It’s true. The pen is mightier than the sword…especially as wielded by the fierce intellects of Doctors Sigmund Freud and Carl Jung and their lesser known patient, colleague and catalyst, Sabina Spielrein.
Words—written and spoken—are the weapons of choice in this spellbinding drama about the infancy of psychoanalysis set in the lushly portentous atmosphere of pre-World War I Zurich and Vienna. And as articulated by Viggo Mortensen (Freud), Michael Fassbender (Jung) and a fearless Keira Knightly (Sabina) they are as dangerous as the title infers. In fact, the most damaging words—those that cause the deepest rifts and angriest responses—are read aloud from their correspondence.
(Screen) writing credit for these words goes to Christopher Hampton, who adapted his play “The Talking Cure” to the screen, as well as to the book “A Dangerous Method” by John Kerr on which both are based. But the lion’s share of this film’s success belongs to director David Cronenberg , who cut his teeth on disturbing projects like “The Fly,” “Dead Ringers” and “Crash” (which he also scripted) and more recently, ”A History of Violence” and “Eastern Promises.” As suggested by the two later films, Cronenberg has perfected the ability to create apprehension without resorting to the gimmicks of his early screenplays and in this case, absent traditional plot, relying on his characters to build overwhelming tension.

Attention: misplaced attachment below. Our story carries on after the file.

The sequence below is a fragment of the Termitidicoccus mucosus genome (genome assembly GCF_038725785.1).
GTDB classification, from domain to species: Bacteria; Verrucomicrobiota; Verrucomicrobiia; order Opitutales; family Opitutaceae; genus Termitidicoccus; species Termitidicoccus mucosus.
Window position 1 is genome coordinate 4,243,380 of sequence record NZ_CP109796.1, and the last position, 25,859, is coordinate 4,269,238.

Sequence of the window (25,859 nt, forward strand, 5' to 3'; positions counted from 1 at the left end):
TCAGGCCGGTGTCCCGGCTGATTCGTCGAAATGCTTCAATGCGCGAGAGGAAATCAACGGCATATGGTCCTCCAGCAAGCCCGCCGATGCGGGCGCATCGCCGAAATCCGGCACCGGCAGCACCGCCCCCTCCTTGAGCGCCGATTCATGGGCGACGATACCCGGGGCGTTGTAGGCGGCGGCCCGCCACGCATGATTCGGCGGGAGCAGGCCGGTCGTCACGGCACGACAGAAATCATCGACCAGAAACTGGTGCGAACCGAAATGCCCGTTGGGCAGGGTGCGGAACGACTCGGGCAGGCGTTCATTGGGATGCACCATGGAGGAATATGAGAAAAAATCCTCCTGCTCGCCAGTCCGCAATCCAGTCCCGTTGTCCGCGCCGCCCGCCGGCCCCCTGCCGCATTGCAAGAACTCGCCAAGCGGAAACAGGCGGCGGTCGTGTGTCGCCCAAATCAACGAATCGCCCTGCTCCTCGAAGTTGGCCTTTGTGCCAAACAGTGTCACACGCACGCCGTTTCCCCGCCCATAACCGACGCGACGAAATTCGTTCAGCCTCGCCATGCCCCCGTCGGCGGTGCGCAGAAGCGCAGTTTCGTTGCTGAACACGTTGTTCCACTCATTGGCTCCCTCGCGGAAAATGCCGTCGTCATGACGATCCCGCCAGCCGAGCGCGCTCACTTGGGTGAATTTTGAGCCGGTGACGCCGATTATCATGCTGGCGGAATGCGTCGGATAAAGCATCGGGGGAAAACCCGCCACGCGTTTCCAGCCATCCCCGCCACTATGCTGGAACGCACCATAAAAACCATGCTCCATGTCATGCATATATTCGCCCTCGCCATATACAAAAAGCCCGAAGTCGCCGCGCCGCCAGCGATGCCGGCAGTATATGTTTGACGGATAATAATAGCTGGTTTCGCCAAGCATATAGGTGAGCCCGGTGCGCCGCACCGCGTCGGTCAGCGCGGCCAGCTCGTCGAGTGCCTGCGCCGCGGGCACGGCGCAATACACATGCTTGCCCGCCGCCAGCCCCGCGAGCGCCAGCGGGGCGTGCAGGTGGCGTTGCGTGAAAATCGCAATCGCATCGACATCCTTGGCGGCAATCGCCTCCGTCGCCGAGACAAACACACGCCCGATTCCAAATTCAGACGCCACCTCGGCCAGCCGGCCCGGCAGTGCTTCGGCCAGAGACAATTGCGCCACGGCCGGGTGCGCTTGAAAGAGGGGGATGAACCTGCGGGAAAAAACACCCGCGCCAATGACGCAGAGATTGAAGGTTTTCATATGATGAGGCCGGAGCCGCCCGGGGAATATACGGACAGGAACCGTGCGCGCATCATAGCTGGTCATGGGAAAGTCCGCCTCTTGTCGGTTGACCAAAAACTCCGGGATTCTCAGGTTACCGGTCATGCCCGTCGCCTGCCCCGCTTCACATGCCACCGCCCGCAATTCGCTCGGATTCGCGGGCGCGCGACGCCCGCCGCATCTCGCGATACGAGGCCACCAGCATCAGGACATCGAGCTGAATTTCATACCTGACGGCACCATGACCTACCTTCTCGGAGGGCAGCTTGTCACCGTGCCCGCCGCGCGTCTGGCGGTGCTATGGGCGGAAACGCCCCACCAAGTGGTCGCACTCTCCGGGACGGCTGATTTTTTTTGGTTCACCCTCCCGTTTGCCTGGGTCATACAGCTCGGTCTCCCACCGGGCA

The story, which is apparently true and derived from Spielrein’s recovered diaries and correspondence with Jung and Freud, begins in 1904 when she is delivered kicking and screaming to the Swiss hospital where Jung has just begun his career. In fact, the 18-year-old heiress is a Russian Jew, educated in Germany, whose erratic behavior—and Knightley’s intense performance—easily qualify her as a “hysteric.” Jung, a deadly serious physician fascinated by Freud’s controversial methods, decides she is an excellent candidate for Freud’s ‘talking cure. And he’s right. Within a year he uncovers a history of paternal physical abuse and its association with sexual gratification. The case leads Jung and his forebearing, quintessentially Victorian wife Emma (Sarah Gadon) to Freud’s doorstep in Vienna where the two men initiate a dialogue that continues for a total of 13 uninterrupted hours. Mortensen abandons his usually aggressive character roles here to portray Freud as a fatherly figure both complacent in his theory that all mental illness is rooted in sexuality, and wary of its being challenged lest he lose the shaky ground on which he has established his reputation—not to mention the acceptance of psychoanalysis by the skeptical Viennese medical community.